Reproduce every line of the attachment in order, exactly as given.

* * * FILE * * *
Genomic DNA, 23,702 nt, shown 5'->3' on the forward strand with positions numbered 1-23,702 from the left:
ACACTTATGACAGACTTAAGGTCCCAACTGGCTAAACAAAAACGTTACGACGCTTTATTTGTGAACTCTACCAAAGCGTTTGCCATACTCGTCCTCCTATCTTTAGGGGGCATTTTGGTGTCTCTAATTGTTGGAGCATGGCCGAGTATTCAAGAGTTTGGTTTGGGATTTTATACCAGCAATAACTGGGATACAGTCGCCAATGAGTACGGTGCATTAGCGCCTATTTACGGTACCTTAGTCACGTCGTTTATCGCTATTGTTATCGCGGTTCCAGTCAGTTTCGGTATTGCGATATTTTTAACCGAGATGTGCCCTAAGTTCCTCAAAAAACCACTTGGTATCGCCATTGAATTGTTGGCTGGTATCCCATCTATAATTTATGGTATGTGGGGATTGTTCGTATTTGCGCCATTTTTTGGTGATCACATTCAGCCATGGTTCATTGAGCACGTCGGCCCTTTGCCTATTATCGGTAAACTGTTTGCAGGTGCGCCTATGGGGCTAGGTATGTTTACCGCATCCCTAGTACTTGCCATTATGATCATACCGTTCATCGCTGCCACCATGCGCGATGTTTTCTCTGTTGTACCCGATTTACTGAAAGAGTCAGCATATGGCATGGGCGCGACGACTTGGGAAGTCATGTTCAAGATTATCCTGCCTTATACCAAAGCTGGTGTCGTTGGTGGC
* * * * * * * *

Genomic DNA, 23,702 nt, shown 5'->3' on the forward strand with positions numbered 1-23,702 from the left:
ACACTTATGACAGACTTAAGGTCCCAACTGGCTAAACAAAAACGTTACGACGCTTTATTTGTGAACTCTACCAAAGCGTTTGCCATACTCGTCCTCCTATCTTTAGGGGGCATTTTGGTGTCTCTAATTGTTGGAGCATGGCCGAGTATTCAAGAGTTTGGTTTGGGATTTTATACCAGCAATAACTGGGATACAGTCGCCAATGAGTACGGTGCATTAGCGCCTATTTACGGTACCTTAGTCACGTCGTTTATCGCTATTGTTATCGCGGTTCCAGTCAGTTTCGGTATTGCGATATTTTTAACCGAGATGTGCCCTAAGTTCCTCAAAAAACCACTTGGTATCGCCATTGAATTGTTGGCTGGTATCCCATCTATAATTTATGGTATGTGGGGATTGTTCGTATTTGCGCCATTTTTTGGTGATCACATTCAGCCATGGTTCATTGAGCACGTCGGCCCTTTGCCTATTATCGGTAAACTGTTTGCAGGTGCGCCTATGGGGCTAGGTATGTTTACCGCATCCCTAGTACTTGCCATTATGATCATACCGTTCATCGCTGCCACCATGCGCGATGTTTTCTCTGTTGTACCCGATTTACTGAAAGAGTCAGCATATGGCATGGGCGCGACGACTTGGGAAGTCATGTTCAAGATTATCCTGCCTTATACCAAAGCTGGTGTCGTTGGTGGC